As New York City mayor Bill de Blasio spoke at a slain police officer’s funeral recently, police officers outside the church turned their backs on him. Most commentators decried the disrespect shown by the officers toward the mayor. On the other side of the divide, members of the NYPD have felt that de Blasio’s previous remarks were disrespectful to police officers. It seems clear that respect is a deeply felt need of all human beings.
If you had to choose, which would you pick: love or respect? That’s a trick question. Without respect, it’s hard to feel loved. When a husband tells his wife, “Don’t worry your pretty little head about that,” he is questioning her intelligence. He may love her dearly, but she will not feel it. Likewise, when a woman berates her husband, or parents berate their children, calling them “stupid” or belittling their feelings, the lack of respect overshadows any love present in the relationship.
The inherent dignity of the human person demands that we respect each other. So why is it so difficult?
People love sarcasm and mockery. From a young age, kids learn to jockey for power and status by mastering the art of the put-down. Variations on “Yo mama . . .” have been around since time immemorial. In fact, a whole musical genre, the rap face-off, consists of verbal insult flinging. Some of America’s favorite comedians have relied almost completely on sarcasm and insults for their humor. Don Rickles comes to mind for the older set and possibly Daniel Tosh or Chelsea Handler for the millennials.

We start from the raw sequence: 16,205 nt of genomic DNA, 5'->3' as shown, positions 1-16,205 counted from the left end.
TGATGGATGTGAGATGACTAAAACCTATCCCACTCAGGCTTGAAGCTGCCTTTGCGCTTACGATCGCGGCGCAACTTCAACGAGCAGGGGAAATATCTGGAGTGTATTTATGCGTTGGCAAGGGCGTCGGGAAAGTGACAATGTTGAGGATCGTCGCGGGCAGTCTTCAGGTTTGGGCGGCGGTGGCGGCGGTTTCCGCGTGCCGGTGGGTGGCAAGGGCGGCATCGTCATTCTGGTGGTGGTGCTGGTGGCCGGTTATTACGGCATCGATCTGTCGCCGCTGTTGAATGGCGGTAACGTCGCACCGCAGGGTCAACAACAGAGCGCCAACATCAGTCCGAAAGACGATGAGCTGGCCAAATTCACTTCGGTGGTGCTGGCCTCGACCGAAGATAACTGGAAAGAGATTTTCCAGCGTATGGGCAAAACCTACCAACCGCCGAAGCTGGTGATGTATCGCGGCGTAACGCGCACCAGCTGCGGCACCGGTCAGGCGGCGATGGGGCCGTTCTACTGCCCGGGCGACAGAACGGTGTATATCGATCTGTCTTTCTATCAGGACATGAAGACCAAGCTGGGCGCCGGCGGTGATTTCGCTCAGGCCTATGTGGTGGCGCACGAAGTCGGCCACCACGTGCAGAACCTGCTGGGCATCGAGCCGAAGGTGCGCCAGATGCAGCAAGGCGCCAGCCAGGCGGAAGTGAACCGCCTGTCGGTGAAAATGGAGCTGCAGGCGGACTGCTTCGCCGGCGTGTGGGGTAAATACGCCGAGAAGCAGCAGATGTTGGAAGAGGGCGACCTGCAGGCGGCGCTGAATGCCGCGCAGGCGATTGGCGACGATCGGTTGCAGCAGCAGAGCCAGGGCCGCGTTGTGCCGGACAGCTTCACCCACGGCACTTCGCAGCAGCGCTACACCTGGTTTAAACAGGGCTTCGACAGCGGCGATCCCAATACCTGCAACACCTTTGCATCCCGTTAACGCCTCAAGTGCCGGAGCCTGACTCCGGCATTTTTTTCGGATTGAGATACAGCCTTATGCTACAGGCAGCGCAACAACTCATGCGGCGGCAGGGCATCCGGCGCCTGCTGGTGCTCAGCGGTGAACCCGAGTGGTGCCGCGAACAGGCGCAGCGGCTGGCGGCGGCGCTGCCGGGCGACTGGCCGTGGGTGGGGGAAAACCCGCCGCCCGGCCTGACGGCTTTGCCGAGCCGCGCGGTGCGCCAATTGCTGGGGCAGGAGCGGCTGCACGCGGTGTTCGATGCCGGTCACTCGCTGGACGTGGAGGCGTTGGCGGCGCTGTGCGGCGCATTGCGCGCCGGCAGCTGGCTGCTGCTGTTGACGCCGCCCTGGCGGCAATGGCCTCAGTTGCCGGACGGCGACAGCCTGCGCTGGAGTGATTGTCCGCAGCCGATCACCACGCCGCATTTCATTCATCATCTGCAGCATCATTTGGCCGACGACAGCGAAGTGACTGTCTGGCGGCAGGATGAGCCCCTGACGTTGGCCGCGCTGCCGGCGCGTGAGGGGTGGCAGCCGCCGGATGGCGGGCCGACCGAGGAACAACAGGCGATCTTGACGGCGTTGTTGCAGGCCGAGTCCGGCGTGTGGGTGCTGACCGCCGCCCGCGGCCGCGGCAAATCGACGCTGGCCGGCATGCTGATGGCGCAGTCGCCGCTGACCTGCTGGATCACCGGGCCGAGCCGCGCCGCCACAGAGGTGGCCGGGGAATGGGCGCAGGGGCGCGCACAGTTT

Name-calling is another problem in our culture. If I disagree with you on a political issue, for example, then you must be an idiot or a Nazi. People can’t seem to resist hitting below the belt when they argue. It may be human nature to put others down, but disrespect breaks down the foundations of our civilization.
Disrespect is dehumanizing. If I think of homeless people as hobos or bag ladies, I reduce them to pathetic losers. I don’t have to ponder the fact that they have nowhere to rest their heads on a cold winter’s night. If I use a racial slur, I reduce people to stereotypes, and I’m not forced to reach out and try for tolerance or understanding.
Aretha Franklin certainly said it all in her rousing classic “Respect.” Find out what it means to those around you, and then practice it every day.